“I left (the state job) because of medical problems. A lot of it is going untreated. I need a new pair of glasses, I can’t afford the dental work I need,” said Williams, 67, of Palmetto. “My house costs go up. ... I might get to stay here another year or two.
“This is the kind of thanks you get for giving the best years of your life. This is what you get? It breaks my heart.”
Those feelings were compounded recently when Gov. Brian Kemp told the Employees’ Retirement System to disregard instructions the General Assembly gave the agency to spend $26.7 million to pay for what amounted to a small pension bonus. Kemp said it was up to the ERS board to figure out how to spend the money, not the Legislature. The governor said he asked agencies to disregard spending about $200 million overall because lawmakers passed a state budget with a massive Medicaid shortfall.
State retirees have been battling for more than a decade to get ERS to resurrect 3% annual cost-of-living increases — the same as ex-teachers receive — that they say they were promised.
Retirees say decades ago state officials promised to continue pension COLAs in exchange for not getting sizable pay raises. They say the annual retirement increases continued until the late 2000s, when Gov. Sonny Perdue and lawmakers changed state law so that new hires no longer received full pensions.
At the time, some lawmakers were calling the pension system unsustainable. Its director in 2007 told lawmakers the system faced a potential $16 billion shortfall in coming years as baby boomers continued to retire. Investment returns during the Great Recession additionally strained the system’s finances.
Much of private industry long ago eliminated pensions for workers, but they’re seen as an important recruitment and retention tool for governments such as the state of Georgia. Supporters say the guarantee of a monthly check upon retirement makes up for years of working jobs that often pay less than similar ones in private industry.
The importance of pensions as a recruitment and retention tool was highlighted last month when Col. Chris Wright, commissioner of the Department of Public Safety, urged lawmakers to approve legislation to bring back pensions for law enforcement. Wright said 401(k) funds allow recruits to join the force, save for a few years while working for the Georgia State Patrol and take the money when they leave for another job.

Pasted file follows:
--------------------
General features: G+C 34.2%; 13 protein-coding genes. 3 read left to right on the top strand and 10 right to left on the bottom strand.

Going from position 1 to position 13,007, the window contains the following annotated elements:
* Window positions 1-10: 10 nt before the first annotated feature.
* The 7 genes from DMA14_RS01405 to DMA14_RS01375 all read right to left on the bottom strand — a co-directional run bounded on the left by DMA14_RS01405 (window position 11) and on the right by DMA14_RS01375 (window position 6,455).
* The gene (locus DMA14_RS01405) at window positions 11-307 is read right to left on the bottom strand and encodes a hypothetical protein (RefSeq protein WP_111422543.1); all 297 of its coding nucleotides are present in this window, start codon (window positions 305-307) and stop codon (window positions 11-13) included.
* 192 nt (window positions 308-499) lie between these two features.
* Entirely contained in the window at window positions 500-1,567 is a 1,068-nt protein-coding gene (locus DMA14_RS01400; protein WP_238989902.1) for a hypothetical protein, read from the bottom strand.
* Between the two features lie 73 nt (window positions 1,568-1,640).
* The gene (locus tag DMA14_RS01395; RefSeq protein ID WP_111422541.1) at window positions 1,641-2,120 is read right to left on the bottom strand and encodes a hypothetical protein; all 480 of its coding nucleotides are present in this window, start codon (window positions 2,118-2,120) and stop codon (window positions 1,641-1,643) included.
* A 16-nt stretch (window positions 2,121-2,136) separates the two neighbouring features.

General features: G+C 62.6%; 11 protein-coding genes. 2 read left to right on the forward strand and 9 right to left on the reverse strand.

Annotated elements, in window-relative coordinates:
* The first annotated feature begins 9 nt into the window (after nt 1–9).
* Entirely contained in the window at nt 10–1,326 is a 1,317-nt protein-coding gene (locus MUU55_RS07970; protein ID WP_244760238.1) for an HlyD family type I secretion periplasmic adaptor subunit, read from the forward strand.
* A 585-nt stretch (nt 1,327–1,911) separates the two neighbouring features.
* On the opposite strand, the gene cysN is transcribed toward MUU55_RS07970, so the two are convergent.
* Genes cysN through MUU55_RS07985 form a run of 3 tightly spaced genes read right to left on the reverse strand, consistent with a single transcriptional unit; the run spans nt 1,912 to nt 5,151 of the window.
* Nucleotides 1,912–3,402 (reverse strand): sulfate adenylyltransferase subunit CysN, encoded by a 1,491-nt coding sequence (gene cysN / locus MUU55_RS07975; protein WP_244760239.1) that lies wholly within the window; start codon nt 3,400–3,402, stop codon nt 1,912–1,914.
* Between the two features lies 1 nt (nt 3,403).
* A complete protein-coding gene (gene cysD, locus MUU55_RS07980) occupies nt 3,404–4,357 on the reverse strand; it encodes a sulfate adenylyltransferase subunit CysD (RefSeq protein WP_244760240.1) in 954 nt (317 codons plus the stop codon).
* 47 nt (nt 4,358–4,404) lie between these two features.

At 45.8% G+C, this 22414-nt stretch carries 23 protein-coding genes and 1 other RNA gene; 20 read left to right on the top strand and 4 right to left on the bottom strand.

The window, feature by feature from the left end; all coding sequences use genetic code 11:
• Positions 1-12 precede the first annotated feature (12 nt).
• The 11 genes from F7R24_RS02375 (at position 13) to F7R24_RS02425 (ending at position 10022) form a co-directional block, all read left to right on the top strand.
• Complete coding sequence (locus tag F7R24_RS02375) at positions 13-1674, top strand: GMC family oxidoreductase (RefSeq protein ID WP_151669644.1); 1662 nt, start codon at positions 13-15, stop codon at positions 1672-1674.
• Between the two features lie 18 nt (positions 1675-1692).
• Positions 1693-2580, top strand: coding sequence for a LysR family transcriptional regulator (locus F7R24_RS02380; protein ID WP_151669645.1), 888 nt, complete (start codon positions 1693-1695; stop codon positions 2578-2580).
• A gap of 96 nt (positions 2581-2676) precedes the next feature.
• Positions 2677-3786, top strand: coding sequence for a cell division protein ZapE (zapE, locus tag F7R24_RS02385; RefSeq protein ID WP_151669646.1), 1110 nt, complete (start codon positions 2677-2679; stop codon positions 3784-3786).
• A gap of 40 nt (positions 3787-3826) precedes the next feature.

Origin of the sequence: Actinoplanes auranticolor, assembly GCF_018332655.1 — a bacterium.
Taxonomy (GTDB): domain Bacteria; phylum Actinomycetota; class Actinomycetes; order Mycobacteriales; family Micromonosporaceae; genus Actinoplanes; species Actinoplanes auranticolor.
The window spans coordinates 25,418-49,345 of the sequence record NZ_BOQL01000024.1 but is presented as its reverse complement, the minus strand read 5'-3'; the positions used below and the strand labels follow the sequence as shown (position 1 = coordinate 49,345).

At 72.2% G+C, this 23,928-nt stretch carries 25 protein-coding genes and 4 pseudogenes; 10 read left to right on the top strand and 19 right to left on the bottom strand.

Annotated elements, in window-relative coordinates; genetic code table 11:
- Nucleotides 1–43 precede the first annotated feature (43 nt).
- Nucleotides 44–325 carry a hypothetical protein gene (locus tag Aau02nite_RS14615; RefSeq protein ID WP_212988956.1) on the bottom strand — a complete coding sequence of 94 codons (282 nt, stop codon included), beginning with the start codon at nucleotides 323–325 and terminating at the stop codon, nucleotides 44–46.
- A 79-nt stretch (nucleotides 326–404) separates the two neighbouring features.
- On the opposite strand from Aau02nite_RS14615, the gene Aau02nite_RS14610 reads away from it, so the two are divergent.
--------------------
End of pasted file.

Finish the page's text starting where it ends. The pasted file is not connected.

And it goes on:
He said it costs the state $146,000 to train a trooper. And once they join the force, they often don’t stay long.
State Rep. Chuck Martin, R-Alpharetta, a member of the House Retirement Committee and a pension system watchdog for years, doubts the state can afford to create a new pension system. “This is going to be tremendously expensive,” he said.
As in any pension system, the ERS payouts that former state staffers receive vary, based on their length of service and top salaries while on the job. Lower-paid workers, such as prison guards, for instance, receive a much smaller pension than somebody who retired after running a state agency and was making a big salary.
For employees such as Williams, the fact that raises were few and far between from 2008 into the late 2010s meant when they retired, their pensions were based on salaries they’d essentially been earning since the start of the Great Recession.
Highly paid state employees who put in 30 to 34 years can earn $100,000 or $200,000 pensions, but those are outliers. Jim Potvin, who runs ERS, said the average pension is about $26,100 per year. Pensioners also can get Social Security.
Lawmakers have heard pleas from retirees for years, and recently they’ve funded bonus checks. Last year retirees got a 1.5% COLA. This year the ERS board approved a 0.5% increase. But the average inflation rate last year was 8%, after jumping in 2021. Costs have continued to climb this year.